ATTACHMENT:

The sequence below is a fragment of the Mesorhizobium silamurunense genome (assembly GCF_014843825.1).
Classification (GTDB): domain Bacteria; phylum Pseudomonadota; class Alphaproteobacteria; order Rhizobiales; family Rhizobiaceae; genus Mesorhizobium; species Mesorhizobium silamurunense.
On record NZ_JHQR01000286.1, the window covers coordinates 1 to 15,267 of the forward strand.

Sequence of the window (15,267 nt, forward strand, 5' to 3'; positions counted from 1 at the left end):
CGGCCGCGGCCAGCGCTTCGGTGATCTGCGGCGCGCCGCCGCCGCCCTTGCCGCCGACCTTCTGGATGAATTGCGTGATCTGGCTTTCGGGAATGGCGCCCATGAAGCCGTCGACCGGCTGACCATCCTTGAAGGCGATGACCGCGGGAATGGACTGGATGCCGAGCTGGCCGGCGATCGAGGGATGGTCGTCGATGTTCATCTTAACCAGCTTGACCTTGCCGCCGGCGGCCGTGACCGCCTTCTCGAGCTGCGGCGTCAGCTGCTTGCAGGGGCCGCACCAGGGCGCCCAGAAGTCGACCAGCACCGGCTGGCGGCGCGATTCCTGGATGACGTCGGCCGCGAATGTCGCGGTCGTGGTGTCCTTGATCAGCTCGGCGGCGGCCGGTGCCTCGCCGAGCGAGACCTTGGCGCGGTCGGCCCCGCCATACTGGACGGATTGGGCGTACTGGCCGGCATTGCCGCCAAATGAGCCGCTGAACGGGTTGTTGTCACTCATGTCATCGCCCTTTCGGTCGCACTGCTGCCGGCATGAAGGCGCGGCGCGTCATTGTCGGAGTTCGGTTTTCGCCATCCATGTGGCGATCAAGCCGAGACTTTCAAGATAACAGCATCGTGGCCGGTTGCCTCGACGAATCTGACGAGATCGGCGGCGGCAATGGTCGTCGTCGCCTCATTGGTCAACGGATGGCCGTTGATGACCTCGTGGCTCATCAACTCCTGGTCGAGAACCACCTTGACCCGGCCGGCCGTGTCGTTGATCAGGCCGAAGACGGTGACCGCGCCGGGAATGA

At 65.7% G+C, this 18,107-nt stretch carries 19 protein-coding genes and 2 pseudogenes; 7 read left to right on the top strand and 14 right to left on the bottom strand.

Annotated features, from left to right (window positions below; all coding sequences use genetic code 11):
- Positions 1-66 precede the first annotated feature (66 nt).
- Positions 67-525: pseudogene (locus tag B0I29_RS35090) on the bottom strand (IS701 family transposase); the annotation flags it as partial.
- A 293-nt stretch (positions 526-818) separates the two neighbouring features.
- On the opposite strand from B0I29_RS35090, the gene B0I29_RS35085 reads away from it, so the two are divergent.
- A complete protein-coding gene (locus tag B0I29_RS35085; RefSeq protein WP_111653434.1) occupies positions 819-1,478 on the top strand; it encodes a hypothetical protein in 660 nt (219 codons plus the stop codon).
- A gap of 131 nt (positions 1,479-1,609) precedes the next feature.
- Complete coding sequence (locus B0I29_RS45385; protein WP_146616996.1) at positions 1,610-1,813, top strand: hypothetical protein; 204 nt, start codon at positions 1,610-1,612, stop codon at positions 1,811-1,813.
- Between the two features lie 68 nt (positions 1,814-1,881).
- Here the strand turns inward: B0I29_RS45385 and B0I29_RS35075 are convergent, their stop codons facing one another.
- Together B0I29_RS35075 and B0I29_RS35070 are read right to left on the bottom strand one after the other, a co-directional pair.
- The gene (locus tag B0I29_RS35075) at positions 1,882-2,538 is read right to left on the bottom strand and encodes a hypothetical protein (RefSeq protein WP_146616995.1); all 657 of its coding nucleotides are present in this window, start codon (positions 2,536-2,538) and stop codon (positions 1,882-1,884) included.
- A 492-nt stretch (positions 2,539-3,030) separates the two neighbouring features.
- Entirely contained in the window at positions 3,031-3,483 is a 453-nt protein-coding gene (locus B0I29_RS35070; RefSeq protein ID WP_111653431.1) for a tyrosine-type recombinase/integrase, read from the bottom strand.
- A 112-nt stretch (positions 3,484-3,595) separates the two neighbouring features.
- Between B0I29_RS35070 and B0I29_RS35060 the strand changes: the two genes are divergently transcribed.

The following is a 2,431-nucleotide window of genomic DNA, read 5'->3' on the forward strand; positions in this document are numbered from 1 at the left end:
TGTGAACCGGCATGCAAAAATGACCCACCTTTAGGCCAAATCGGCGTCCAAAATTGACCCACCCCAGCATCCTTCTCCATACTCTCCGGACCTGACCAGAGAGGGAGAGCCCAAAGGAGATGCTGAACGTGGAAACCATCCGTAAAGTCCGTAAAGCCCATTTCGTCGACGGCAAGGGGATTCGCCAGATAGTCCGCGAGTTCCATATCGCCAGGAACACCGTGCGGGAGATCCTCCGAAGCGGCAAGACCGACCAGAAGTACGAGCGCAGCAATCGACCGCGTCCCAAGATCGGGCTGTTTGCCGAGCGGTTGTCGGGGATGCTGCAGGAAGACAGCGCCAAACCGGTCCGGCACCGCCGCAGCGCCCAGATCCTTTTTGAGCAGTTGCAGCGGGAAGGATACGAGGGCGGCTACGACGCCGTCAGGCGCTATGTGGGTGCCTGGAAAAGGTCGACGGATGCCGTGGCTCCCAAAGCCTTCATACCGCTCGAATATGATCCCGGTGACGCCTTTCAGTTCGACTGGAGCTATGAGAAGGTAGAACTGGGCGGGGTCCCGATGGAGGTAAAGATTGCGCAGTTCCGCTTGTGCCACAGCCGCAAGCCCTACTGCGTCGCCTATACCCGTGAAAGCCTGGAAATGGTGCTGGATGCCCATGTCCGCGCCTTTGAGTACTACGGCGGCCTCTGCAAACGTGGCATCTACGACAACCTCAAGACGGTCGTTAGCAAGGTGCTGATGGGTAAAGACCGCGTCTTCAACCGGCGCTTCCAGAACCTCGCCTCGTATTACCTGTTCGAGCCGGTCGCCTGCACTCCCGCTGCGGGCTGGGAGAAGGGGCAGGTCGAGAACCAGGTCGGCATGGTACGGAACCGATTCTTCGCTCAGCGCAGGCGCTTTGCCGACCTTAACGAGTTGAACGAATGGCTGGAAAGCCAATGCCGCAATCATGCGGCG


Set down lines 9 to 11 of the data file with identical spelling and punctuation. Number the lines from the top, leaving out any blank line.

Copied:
- Positions 67-525: pseudogene (locus tag B0I29_RS35090) on the bottom strand (IS701 family transposase); the annotation flags it as partial.
- A 293-nt stretch (positions 526-818) separates the two neighbouring features.
- On the opposite strand from B0I29_RS35090, the gene B0I29_RS35085 reads away from it, so the two are divergent.